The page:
It is essential that the rights of all ethnic and religious communities are clearly enshrined in the Constitution and in separate legislation providing an essential legal basis for them to claim their rights and for the Government to frame effective policy and programme measures. I was encouraged to learn that the Kurdistan Regional Government has adopted a comprehensive law on minorities in 2015 which was welcomed by minority communities. Those minorities who are long-term residents in the Kurdistan region expressed that they enjoy minority rights, including use of their mother-tongue languages in education, and that they have good relations with the majority Kurdish community.
A federal law on minorities should also be adopted as soon as possible, as required by Article 125 of the Constitution, in full conformity with the United Nations Declaration on the Rights of Persons Belonging to National or Ethnic, Religious and Linguistic Minorities. It should include provisions for at least the following areas: protection of existence and from physical violence, including genocide; protection and promotion of minority identity, also through educational and media programmes; right to equality and non-discrimination; and ensuring participation in all spheres of life, especially in public and political life and in decision-making processes. This will send a clear signal to minority communities that they are valued and equal components of Iraqi society.
Equally, in view of the displacement crisis and its disproportionate impact on minorities, a law on internal displacement should also be adopted and explicitly recognize the rights of all ethnic and religious groups to equal protection and to durable solutions in the form of return to their homes or, where that is not possible or desired, local integration or resettlement. A national security strategy should be adopted and followed by a security sector reform to envisage and ensure long-term political and social stability.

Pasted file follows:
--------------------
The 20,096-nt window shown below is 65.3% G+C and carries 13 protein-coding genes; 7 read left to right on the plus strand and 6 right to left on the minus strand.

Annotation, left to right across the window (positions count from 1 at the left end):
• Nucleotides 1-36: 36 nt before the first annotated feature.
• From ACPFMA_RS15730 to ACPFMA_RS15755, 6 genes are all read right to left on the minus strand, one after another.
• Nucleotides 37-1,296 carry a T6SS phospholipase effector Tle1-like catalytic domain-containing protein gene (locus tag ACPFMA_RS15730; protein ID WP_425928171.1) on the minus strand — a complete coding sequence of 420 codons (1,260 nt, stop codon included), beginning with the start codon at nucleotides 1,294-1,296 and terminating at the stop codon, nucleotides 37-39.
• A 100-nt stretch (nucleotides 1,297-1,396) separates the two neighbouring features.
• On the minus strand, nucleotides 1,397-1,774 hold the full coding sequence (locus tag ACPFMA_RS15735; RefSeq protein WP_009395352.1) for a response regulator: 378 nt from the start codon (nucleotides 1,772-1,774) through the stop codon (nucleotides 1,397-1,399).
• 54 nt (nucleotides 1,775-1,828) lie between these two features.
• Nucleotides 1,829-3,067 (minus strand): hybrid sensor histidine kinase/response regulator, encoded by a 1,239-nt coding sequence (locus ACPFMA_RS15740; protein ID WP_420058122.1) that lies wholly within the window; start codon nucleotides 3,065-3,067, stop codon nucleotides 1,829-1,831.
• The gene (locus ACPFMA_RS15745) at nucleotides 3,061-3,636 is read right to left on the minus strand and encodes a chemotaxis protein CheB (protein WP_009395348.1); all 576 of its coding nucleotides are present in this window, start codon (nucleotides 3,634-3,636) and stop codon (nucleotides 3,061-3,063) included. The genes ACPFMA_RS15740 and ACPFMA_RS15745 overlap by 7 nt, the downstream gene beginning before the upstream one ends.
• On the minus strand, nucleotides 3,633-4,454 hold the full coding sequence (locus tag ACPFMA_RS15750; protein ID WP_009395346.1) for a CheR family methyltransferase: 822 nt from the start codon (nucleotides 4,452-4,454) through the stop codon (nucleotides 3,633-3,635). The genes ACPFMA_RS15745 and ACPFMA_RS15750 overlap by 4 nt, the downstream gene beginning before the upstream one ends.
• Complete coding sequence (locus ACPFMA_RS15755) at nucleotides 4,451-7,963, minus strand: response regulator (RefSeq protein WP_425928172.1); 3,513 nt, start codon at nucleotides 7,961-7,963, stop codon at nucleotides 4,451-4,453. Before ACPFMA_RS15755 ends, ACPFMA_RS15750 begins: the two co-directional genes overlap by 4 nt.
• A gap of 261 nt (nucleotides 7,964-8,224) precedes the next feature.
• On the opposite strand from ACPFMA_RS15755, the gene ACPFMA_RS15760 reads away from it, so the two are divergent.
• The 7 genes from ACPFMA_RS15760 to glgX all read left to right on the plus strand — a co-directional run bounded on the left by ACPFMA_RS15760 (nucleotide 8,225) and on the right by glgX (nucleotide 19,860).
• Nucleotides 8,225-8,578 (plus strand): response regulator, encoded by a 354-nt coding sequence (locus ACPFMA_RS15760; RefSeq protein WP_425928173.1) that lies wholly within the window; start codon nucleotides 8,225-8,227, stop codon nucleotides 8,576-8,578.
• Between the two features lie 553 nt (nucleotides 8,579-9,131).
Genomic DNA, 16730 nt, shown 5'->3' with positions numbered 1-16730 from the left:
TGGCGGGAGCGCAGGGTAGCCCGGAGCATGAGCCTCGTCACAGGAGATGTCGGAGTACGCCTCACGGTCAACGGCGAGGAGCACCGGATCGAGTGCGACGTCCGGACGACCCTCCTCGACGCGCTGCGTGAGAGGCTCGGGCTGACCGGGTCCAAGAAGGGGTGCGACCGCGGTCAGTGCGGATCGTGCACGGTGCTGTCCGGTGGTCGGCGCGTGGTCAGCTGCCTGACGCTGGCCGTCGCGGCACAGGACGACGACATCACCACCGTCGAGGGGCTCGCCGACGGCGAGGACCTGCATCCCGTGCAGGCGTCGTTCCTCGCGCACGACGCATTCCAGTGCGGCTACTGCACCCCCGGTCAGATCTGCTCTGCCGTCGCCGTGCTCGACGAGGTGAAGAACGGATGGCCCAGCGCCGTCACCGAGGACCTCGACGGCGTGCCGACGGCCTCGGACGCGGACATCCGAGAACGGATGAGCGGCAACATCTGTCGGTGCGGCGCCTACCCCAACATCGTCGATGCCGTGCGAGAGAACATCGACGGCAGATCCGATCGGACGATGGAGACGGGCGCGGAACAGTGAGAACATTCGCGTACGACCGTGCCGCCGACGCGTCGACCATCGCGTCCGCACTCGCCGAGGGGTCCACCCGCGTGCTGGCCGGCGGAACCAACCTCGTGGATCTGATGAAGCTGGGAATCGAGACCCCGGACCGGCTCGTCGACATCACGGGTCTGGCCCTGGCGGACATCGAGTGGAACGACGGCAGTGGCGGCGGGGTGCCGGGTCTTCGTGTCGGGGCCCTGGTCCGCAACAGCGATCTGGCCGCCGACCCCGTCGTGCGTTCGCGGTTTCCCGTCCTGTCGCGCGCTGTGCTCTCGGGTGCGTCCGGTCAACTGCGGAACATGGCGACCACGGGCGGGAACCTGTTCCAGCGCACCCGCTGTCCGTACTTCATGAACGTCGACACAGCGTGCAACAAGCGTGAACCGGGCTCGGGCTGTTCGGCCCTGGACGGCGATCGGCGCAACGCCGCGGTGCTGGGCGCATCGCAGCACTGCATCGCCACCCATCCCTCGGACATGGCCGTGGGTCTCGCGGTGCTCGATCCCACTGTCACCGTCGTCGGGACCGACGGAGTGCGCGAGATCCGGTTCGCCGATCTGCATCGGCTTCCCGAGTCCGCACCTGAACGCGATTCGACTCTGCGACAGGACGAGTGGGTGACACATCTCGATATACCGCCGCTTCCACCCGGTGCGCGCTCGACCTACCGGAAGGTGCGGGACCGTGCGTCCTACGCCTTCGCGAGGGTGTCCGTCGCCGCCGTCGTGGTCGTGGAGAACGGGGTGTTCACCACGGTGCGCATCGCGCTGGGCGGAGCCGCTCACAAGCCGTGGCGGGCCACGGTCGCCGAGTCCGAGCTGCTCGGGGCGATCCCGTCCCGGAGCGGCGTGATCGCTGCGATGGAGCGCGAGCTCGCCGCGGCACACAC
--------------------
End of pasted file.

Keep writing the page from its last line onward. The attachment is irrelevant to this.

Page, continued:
Religious communities consistently raised their concerns regarding discriminatory laws and practices which undermine and violate their religious rights and freedoms. Under the Personal Status Law, for example, if one non-Muslim parent converts to Islam, any family children are also automatically converted under this law, which causes great concern to other religious communities. This provision restricts religious freedom and should be revised. I am also concerned about the current format of Identification Cards which obliges everyone to choose one of three main religions – Muslim, Christian or Yezidi - even if the person belongs to a different religion or considers herself/himself as a non-believer. The mandatory declaration of religious affiliation should be re-considered as it can easily be misused and abused.
A dedicated national institution or departments within existing ministries and structures with executive powers should be created with appropriate responsibilities, funding and resources to help to ensure implementation of relevant laws as well as to further formulate policy and programme measures to address minority issues. Such a body should have an inter-ministerial coordination role recognizing the need for mainstreaming of minority issues across policy areas. It should be in a position not only to advise and formulate necessary legislative changes but to map the needs of minorities, monitor their situation and serve as a bridge and trust-building platform between minority communities and the government. The role of national human rights actors and civil society organizations throughout the country is critical and should be strengthened.